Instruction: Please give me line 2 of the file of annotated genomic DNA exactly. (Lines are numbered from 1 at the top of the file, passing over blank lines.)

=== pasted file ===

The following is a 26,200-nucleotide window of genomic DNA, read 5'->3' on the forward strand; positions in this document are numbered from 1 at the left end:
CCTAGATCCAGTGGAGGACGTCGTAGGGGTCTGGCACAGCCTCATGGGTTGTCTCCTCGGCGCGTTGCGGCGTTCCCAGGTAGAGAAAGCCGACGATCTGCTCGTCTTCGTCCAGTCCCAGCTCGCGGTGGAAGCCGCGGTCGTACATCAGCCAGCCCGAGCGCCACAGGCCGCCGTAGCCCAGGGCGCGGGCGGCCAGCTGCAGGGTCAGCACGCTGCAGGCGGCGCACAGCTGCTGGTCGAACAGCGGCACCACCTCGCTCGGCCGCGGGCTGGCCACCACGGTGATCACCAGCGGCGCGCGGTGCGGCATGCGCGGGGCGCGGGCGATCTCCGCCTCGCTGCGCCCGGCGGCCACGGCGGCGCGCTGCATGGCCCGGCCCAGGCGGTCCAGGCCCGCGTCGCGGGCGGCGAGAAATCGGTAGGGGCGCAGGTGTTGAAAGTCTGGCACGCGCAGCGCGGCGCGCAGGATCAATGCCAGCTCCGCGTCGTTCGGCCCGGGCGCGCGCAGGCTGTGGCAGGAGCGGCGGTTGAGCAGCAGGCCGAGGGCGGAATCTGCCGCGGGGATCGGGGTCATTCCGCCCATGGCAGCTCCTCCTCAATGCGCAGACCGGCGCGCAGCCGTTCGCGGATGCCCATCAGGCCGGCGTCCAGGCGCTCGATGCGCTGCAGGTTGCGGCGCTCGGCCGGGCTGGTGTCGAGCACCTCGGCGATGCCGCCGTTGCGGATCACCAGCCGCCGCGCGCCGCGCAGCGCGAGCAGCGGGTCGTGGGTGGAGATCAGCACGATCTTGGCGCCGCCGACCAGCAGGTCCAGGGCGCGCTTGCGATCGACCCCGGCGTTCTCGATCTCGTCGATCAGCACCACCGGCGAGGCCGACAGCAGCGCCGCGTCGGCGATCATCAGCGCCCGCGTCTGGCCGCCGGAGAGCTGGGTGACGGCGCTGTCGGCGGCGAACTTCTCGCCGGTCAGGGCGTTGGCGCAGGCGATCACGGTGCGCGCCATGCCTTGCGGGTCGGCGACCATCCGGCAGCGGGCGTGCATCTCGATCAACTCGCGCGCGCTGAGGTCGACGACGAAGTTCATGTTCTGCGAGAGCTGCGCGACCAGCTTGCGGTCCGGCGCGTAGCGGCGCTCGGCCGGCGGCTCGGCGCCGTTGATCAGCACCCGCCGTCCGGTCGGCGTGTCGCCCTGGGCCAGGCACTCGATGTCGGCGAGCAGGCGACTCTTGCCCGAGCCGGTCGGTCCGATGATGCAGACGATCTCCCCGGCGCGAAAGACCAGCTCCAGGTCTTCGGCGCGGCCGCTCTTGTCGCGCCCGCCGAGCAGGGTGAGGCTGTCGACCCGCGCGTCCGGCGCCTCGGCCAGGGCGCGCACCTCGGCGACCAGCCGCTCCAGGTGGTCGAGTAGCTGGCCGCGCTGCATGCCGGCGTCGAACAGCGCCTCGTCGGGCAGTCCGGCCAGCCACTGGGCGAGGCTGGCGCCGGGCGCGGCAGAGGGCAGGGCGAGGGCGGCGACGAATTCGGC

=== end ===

CCTAGATCCAGTGGAGGACGTCGTAGGGGTCTGGCACAGCCTCATGGGTTGTCTCCTCGGCGCGTTGCGGCGTTCCCAGGTAGAGAAAGCCGACGATCTGCTCGTCTTCGTCCAGTCCCAGCTCGCGGTGGAAGCCGCGGTCGTACATCAGCCAGCCCGAGCGCCACAGGCCGCCGTAGCCCAGGGCGCGGGCGGCCAGCTGCAGGGTCAGCACGCTGCAGGCGGCGCACAGCTGCTGGTCGAACAGCGGCACCACCTCGCTCGGCCGCGGGCTGGCCACCACGGTGATCACCAGCGGCGCGCGGTGCGGCATGCGCGGGGCGCGGGCGATCTCCGCCTCGCTGCGCCCGGCGGCCACGGCGGCGCGCTGCATGGCCCGGCCCAGGCGGTCCAGGCCCGCGTCGCGGGCGGCGAGAAATCGGTAGGGGCGCAGGTGTTGAAAGTCTGGCACGCGCAGCGCGGCGCGCAGGATCAATGCCAGCTCCGCGTCGTTCGGCCCGGGCGCGCGCAGGCTGTGGCAGGAGCGGCGGTTGAGCAGCAGGCCGAGGGCGGAATCTGCCGCGGGGATCGGGGTCATTCCGCCCATGGCAGCTCCTCCTCAATGCGCAGACCGGCGCGCAGCCGTTCGCGGATGCCCATCAGGCCGGCGTCCAGGCGCTCGATGCGCTGCAGGTTGCGGCGCTCGGCCGGGCTGGTGTCGAGCACCTCGGCGATGCCGCCGTTGCGGATCACCAGCCGCCGCGCGCCGCGCAGCGCGAGCAGCGGGTCGTGGGTGGAGATCAGCACGATCTTGGCGCCGCCGACCAGCAGGTCCAGGGCGCGCTTGCGATCGACCCCGGCGTTCTCGATCTCGTCGATCAGCACCACCGGCGAGGCCGACAGCAGCGCCGCGTCGGCGATCATCAGCGCCCGCGTCTGGCCGCCGGAGAGCTGGGTGACGGCGCTGTCGGCGGCGAACTTCTCGCCGGTCAGGGCGTTGGCGCAGGCGATCACGGTGCGCGCCATGCCTTGCGGGTCGGCGACCATCCGGCAGCGGGCGTGCATCTCGATCAACTCGCGCGCGCTGAGGTCGACGACGAAGTTCATGTTCTGCGAGAGCTGCGCGACCAGCTTGCGGTCCGGCGCGTAGCGGCGCTCGGCCGGCGGCTCGGCGCCGTTGATCAGCACCCGCCGTCCGGTCGGCGTGTCGCCCTGGGCCAGGCACTCGATGTCGGCGAGCAGGCGACTCTTGCCCGAGCCGGTCGGTCCGATGATGCAGACGATCTCCCCGGCGCGAAAGACCAGCTCCAGGTCTTCGGCGCGGCCGCTCTTGTCGCGCCCGCCGAGCAGGGTGAGGCTGTCGACCCGCGCGTCCGGCGCCTCGGCCAGGGCGCGCACCTCGGCGACCAGCCGCTCCAGGTGGTCGAGTAGCTGGCCGCGCTGCATGCCGGCGTCGAACAGCGCCTCGTCGGGCAGTCCGGCCAGCCACTGGGCGAGGCTGGCGCCGGGCGCGGCAGAGGGCAGGGCGAGGGCGGCGACGAATTCGGC